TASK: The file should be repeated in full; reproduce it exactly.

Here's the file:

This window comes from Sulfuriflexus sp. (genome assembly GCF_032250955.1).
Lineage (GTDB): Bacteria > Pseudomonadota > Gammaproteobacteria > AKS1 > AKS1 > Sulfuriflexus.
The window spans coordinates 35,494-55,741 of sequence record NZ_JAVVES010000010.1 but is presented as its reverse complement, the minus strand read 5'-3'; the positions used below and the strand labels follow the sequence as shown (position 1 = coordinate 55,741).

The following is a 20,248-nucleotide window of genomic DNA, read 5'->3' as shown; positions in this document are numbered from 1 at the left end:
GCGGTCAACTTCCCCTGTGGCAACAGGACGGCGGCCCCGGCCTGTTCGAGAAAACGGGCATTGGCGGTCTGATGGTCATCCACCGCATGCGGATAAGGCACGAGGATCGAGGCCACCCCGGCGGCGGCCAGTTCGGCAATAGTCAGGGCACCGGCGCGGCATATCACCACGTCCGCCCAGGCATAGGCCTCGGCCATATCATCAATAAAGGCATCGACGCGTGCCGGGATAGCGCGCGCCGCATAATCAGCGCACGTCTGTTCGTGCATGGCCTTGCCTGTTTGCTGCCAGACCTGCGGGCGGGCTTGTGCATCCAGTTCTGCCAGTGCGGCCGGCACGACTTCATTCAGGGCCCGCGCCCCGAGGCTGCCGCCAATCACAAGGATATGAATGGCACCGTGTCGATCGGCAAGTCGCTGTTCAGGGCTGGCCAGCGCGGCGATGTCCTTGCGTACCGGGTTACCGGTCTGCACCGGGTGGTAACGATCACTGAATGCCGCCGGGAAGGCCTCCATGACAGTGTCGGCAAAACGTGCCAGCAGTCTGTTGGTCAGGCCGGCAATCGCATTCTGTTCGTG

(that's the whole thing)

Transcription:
This window comes from Sulfuriflexus sp. (genome assembly GCF_032250955.1).
Lineage (GTDB): Bacteria > Pseudomonadota > Gammaproteobacteria > AKS1 > AKS1 > Sulfuriflexus.
The window spans coordinates 35,494-55,741 of sequence record NZ_JAVVES010000010.1 but is presented as its reverse complement, the minus strand read 5'-3'; the positions used below and the strand labels follow the sequence as shown (position 1 = coordinate 55,741).

The following is a 20,248-nucleotide window of genomic DNA, read 5'->3' as shown; positions in this document are numbered from 1 at the left end:
GCGGTCAACTTCCCCTGTGGCAACAGGACGGCGGCCCCGGCCTGTTCGAGAAAACGGGCATTGGCGGTCTGATGGTCATCCACCGCATGCGGATAAGGCACGAGGATCGAGGCCACCCCGGCGGCGGCCAGTTCGGCAATAGTCAGGGCACCGGCGCGGCATATCACCACGTCCGCCCAGGCATAGGCCTCGGCCATATCATCAATAAAGGCATCGACGCGTGCCGGGATAGCGCGCGCCGCATAATCAGCGCACGTCTGTTCGTGCATGGCCTTGCCTGTTTGCTGCCAGACCTGCGGGCGGGCTTGTGCATCCAGTTCTGCCAGTGCGGCCGGCACGACTTCATTCAGGGCCCGCGCCCCGAGGCTGCCGCCAATCACAAGGATATGAATGGCACCGTGTCGATCGGCAAGTCGCTGTTCAGGGCTGGCCAGCGCGGCGATGTCCTTGCGTACCGGGTTACCGGTCTGCACCGGGTGGTAACGATCACTGAATGCCGCCGGGAAGGCCTCCATGACAGTGTCGGCAAAACGTGCCAGCAGTCTGTTGGTCAGGCCGGCAATCGCATTCTGTTCGTG